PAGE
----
By Walter J. Meyer

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Vol. 3, p. 122, 1936. This is the first published work on the manufacturing progress curve. 3 APPROXIMATE AND LIMITED MODELS—GRAVITY, ROCKETS, AND RAINDROPS Abstract Mathematical models usually describe only very limited aspects of the world around us and, even then, only give approximately correct answers. Often the limitations and approximations are acceptable for our purposes. If they are not, we can sometimes build a new and better model by adding certain refinements. In this section, we illustrate these points by examining the limitations of Galileo’s model of gravity.

While the arguments raged about how many fluids there were and their nature, some men (notably Henry Cavendish, Charles de Coulomb, and George Ohm) were doing experiments and devising instruments that measured electricity precisely and provided the beginnings of a mathematical theory. However, this did not occur until the end of the eighteenth century, and it wasn’t till many years later that the nonmathematical fluid model became entirely obsolete among researchers. Those of us who deal with electricity only on a practical level have never quite given it up.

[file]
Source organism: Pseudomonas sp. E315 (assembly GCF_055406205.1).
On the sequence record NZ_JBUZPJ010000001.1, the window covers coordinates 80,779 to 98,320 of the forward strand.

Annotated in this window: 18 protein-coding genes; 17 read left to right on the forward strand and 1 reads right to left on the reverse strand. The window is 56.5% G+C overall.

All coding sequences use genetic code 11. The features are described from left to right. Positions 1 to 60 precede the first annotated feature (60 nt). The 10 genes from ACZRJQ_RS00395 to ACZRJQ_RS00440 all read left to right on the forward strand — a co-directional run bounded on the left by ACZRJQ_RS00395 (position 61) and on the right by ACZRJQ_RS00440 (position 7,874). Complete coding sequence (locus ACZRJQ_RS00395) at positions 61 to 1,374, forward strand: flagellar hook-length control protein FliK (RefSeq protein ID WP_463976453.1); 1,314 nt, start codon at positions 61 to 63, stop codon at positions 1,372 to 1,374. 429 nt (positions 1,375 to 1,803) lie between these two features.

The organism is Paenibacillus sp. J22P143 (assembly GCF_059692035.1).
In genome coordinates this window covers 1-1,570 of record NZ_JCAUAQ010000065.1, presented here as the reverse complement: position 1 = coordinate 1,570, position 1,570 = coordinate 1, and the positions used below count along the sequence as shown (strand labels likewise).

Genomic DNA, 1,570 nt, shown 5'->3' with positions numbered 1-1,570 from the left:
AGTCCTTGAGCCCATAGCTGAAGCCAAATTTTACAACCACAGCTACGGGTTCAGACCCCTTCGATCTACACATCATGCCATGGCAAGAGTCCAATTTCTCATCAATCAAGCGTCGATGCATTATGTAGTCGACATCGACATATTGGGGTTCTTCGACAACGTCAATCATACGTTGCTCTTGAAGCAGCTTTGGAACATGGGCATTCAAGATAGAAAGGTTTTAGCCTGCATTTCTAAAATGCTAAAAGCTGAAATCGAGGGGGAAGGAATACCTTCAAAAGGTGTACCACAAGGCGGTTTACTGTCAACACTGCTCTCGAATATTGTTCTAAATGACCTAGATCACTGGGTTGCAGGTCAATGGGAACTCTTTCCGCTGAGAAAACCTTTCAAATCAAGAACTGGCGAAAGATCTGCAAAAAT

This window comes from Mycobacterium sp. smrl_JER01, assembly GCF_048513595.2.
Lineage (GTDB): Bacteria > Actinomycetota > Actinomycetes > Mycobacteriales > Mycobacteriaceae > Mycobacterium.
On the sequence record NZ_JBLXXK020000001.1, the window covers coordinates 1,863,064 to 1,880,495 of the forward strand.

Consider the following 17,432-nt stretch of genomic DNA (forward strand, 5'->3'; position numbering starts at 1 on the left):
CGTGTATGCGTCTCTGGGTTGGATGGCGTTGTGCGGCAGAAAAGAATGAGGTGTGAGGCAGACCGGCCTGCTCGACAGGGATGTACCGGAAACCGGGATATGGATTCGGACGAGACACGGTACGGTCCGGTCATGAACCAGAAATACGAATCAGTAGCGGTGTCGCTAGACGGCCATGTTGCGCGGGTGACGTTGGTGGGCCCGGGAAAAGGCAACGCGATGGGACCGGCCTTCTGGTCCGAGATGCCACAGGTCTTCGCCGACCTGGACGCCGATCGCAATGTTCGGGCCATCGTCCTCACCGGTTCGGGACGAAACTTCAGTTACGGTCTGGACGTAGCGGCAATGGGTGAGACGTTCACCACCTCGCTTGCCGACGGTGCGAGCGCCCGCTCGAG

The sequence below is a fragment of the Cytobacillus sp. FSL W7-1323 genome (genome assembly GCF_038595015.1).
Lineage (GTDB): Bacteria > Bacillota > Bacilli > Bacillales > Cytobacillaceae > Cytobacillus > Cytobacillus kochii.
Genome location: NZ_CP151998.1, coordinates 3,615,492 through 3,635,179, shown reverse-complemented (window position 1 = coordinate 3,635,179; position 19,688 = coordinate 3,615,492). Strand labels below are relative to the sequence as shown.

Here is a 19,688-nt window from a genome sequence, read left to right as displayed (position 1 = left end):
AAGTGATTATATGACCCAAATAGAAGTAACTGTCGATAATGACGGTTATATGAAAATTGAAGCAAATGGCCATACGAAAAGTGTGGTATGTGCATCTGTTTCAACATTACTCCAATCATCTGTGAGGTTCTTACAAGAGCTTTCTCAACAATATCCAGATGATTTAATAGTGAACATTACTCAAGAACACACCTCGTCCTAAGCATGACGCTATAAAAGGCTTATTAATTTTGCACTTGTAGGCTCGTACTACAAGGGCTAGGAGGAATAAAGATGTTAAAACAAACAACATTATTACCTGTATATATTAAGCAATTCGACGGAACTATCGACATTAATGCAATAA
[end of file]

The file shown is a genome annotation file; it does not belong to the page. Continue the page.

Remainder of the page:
Our examples show that mathematical models are often, but not always, better; that nonmathematical models may evolve into mathematical ones; and that experimental work may be needed to provide data for mathematical models. Prerequisites None. No human investigation can claim to be scientific if it doesn’t pass the test of mathematical proof. Leonardo Da Vinci Mathematical modeling is an attempt to describe some part of the real world in mathematical terms. It is an endeavor as old as antiquity but as modern as tomorrow’s newspaper.